The Stop Online Piracy Act (SOPA) and the Protect Intellectual Property Act (PIPA) are both, like the Patriot Act, red herrings.  They were created by politicians who are funded by the Motion Picture Association of America (MPAA) and the Recording Industry Association of America (RIAA) as yet another bailout, of sorts, to protect these corporation’s flawed business plans.  For decades people have been sold audio/video data on purposefully degrading media.  Records get scratched, magnetic tapes get eaten by their players, and optical disks delaminate.  People have been forced to purchase the same data over and over again throughout your lives every time a new distribution medium gets invented.  Now that we have pure digital data that never degrades and gets distributed via copper wires and radio waves propagating through the air, people only need to purchase the data one time.  That is a major problem for the media moguls.  Their first solution to the problem was to attempt to use Digital Rights Management (DRM) schemes to the limit the use of digital content.  People who actually buy media from online media stores find that they are limited as to which devices they can use to enjoy their media.  Ironically, the same media that is downloaded for free is striped of the DRM and can be played on any devices.  Since most sane people see the ludicracy in paying for limitations, this approach has failed the corporation’s hopeful expectations to prolong their cash flow.  This brings us to their next approach, which is to legislate a bailout for the modern day inadequacies of their antiquated content distribution models.  Tell your local politician that you see through the misleading titles of these bills and understand what their real purpose is.  Tell them that you are unwilling to sacrifice your online freedoms so that the rich can get richer through bribery.  Demand that they oppose these bills if they expect your support in future elections.  Tell them to support net neutrality.  Go see live music and support the artists, not the recording companies who take their money.  Go see films in the theater and support the actors and directors that put the work into what you see on the silver screen rather than supporting companies that sell little plastic things that cost far more than they are worth.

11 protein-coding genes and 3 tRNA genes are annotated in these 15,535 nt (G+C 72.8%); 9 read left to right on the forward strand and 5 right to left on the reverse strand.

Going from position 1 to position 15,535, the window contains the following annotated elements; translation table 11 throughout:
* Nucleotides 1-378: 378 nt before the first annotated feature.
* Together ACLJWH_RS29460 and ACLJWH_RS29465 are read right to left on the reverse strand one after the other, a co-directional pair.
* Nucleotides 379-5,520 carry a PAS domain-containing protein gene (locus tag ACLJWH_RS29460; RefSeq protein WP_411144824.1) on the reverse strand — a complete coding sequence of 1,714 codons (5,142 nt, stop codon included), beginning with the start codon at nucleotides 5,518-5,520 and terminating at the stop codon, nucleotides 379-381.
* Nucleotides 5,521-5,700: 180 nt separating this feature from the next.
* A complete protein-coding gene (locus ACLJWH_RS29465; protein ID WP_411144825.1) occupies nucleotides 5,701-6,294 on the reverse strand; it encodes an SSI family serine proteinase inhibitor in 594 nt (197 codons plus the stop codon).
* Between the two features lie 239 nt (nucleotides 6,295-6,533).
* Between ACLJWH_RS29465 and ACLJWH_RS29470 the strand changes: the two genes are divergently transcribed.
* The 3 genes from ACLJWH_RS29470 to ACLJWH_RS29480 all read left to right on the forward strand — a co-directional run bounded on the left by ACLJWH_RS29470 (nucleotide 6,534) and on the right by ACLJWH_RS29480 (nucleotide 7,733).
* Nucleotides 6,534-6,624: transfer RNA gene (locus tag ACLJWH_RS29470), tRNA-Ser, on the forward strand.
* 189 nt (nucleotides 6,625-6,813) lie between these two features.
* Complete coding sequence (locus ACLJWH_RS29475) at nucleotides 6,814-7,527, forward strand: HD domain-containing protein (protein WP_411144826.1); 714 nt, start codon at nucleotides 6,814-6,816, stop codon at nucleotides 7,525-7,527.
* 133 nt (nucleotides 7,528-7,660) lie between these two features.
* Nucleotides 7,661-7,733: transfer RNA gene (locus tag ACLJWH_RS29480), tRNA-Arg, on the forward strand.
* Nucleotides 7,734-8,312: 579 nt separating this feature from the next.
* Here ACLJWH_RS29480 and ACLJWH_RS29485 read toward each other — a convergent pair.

~ by thejaundicedmonocle on January 18, 2012.

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